Comprehensive Transition

2015 has seen a dramatic build in momentum in relation to Comprehensive Reporting. Since November 2013, when the first dataloads of Comprehensive Reporting data landed on the bureau in New Zealand, there is been exponential growth in terms of the quantity of Comprehensive Reporting data now held on the bureau.

With eight providers across a range of industries (Telecommunications, Utilities, Finance Companies, Banks) loading data in New Zealand, the likelihood of hitting a file with Comprehensive data has increased to over 50% in 2015. In addition to the high hit rate, it is exciting to find that nearly half of those with comprehensive reporting data have more than one account recorded.

This depth of data is paving the way for some clear 'early adopter' advantages for those Credit Providers who have started contributing their data. The next challenge for many credit providers is to ensure that their systems and processes catch up, enabling them to start consuming Comprehensive Reporting data and seeing the real benefits. It is expected that there will be significant value in the acceptance of customers who were considered high risk in the traditional negative reporting environment, but are now potential accepts in a Comprehensive Reporting environment. They can be easily identified using the DI Consumer Risk Score (CRS) which will highlight low risk customers by combining all data held on an individual's credit file to provide a highly predictive risk indicator.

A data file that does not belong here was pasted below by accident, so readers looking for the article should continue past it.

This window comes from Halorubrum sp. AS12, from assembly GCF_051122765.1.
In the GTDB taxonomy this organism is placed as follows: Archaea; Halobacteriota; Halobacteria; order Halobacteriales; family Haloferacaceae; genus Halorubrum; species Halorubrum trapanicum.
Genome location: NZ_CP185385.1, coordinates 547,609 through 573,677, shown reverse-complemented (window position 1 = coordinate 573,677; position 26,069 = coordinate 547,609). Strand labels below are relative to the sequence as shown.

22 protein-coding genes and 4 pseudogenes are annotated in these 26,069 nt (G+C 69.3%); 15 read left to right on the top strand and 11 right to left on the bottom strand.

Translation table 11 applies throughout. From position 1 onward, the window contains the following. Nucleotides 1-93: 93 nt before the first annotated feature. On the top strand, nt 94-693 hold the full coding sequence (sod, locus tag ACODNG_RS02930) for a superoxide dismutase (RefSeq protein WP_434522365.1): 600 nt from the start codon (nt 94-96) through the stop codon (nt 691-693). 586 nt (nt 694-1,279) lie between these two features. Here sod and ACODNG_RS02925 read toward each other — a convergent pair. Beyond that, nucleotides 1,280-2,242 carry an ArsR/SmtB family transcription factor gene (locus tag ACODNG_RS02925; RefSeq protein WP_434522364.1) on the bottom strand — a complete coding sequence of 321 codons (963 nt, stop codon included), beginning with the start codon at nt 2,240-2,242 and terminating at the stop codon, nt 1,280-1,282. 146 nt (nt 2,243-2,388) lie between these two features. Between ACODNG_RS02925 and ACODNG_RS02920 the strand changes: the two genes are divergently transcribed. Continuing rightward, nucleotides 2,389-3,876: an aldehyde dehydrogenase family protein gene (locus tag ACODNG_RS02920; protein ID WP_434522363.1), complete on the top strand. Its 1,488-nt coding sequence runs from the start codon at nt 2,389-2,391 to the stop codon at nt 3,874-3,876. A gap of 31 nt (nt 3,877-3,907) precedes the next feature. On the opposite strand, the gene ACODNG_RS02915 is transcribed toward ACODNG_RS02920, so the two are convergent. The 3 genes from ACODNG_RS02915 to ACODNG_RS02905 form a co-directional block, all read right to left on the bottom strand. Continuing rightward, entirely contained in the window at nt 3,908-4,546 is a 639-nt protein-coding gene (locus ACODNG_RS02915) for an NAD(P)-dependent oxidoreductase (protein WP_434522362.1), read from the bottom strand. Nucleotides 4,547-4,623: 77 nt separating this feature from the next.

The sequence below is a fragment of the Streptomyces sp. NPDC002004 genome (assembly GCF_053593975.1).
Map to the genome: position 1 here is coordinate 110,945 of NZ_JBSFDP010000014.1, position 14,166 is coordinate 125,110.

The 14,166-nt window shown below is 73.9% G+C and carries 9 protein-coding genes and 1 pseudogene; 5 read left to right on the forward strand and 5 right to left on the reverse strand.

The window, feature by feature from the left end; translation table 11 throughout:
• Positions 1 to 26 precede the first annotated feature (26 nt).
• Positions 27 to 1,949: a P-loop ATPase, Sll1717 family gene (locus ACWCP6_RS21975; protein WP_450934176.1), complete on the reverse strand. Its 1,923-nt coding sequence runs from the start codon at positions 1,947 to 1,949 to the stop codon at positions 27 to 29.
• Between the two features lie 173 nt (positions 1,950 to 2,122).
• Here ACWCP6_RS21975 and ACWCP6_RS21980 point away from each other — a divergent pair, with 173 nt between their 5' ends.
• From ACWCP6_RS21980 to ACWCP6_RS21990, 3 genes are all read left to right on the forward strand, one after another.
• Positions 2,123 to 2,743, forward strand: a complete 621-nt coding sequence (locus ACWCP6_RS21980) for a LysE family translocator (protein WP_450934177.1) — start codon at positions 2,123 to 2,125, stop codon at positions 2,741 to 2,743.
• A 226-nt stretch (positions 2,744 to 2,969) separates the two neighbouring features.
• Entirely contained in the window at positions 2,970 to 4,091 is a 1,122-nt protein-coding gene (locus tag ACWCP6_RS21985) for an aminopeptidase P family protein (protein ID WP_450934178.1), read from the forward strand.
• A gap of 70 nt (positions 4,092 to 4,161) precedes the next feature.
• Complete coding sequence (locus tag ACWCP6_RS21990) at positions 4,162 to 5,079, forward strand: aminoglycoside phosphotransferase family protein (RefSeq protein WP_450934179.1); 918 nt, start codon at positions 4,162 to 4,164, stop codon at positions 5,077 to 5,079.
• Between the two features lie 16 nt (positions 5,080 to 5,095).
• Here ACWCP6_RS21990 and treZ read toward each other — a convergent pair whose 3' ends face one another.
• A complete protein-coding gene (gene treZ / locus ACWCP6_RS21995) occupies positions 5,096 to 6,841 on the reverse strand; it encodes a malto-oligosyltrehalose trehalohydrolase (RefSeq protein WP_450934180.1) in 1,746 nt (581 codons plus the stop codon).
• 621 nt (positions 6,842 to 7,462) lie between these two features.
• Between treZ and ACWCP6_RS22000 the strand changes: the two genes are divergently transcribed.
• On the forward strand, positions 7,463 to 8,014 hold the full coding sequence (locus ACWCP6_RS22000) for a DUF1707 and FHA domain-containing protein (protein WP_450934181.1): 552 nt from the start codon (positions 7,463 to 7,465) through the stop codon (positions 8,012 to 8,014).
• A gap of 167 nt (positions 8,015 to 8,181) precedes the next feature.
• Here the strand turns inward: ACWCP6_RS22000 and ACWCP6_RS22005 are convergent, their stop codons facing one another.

As comprehensive reporting data builds up on the database, the CRS will change dynamically and become an even better predictor of risk. There will also clearly be customers who are now considered high risk, but do not have the traditional high risk predictors present on their files. With a similar pattern emerging in Australia, we can expect to see significant volume build up over 2015.

There are positive indicators in the market showing that the Banking industry will be contributing data to the mix within the next six months.